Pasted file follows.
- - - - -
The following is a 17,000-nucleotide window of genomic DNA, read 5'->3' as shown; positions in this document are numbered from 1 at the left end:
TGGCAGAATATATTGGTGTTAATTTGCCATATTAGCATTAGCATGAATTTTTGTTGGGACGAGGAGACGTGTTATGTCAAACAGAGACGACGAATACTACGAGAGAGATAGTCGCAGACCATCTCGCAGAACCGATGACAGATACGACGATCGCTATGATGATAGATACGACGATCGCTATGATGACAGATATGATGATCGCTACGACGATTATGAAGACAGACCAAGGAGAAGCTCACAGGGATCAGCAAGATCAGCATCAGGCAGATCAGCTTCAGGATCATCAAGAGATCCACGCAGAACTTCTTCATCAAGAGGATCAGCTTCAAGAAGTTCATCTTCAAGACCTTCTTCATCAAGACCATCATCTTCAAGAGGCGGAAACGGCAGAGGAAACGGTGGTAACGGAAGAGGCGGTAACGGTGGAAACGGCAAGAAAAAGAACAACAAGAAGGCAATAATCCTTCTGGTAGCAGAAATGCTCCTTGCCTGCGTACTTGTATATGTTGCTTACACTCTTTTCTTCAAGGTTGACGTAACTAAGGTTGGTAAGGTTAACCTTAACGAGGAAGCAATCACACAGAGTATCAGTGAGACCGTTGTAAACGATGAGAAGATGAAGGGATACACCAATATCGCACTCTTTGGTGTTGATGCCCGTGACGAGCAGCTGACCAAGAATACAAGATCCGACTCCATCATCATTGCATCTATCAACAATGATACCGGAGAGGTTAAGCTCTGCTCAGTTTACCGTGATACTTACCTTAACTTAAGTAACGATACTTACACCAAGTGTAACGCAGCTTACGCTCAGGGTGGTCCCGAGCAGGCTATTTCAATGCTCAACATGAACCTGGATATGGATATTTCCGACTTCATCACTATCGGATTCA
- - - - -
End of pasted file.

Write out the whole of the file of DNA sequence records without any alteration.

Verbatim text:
The following is a 17,000-nucleotide window of genomic DNA, read 5'->3' as shown; positions in this document are numbered from 1 at the left end:
TGGCAGAATATATTGGTGTTAATTTGCCATATTAGCATTAGCATGAATTTTTGTTGGGACGAGGAGACGTGTTATGTCAAACAGAGACGACGAATACTACGAGAGAGATAGTCGCAGACCATCTCGCAGAACCGATGACAGATACGACGATCGCTATGATGATAGATACGACGATCGCTATGATGACAGATATGATGATCGCTACGACGATTATGAAGACAGACCAAGGAGAAGCTCACAGGGATCAGCAAGATCAGCATCAGGCAGATCAGCTTCAGGATCATCAAGAGATCCACGCAGAACTTCTTCATCAAGAGGATCAGCTTCAAGAAGTTCATCTTCAAGACCTTCTTCATCAAGACCATCATCTTCAAGAGGCGGAAACGGCAGAGGAAACGGTGGTAACGGAAGAGGCGGTAACGGTGGAAACGGCAAGAAAAAGAACAACAAGAAGGCAATAATCCTTCTGGTAGCAGAAATGCTCCTTGCCTGCGTACTTGTATATGTTGCTTACACTCTTTTCTTCAAGGTTGACGTAACTAAGGTTGGTAAGGTTAACCTTAACGAGGAAGCAATCACACAGAGTATCAGTGAGACCGTTGTAAACGATGAGAAGATGAAGGGATACACCAATATCGCACTCTTTGGTGTTGATGCCCGTGACGAGCAGCTGACCAAGAATACAAGATCCGACTCCATCATCATTGCATCTATCAACAATGATACCGGAGAGGTTAAGCTCTGCTCAGTTTACCGTGATACTTACCTTAACTTAAGTAACGATACTTACACCAAGTGTAACGCAGCTTACGCTCAGGGTGGTCCCGAGCAGGCTATTTCAATGCTCAACATGAACCTGGATATGGATATTTCCGACTTCATCACTATCGGATTCA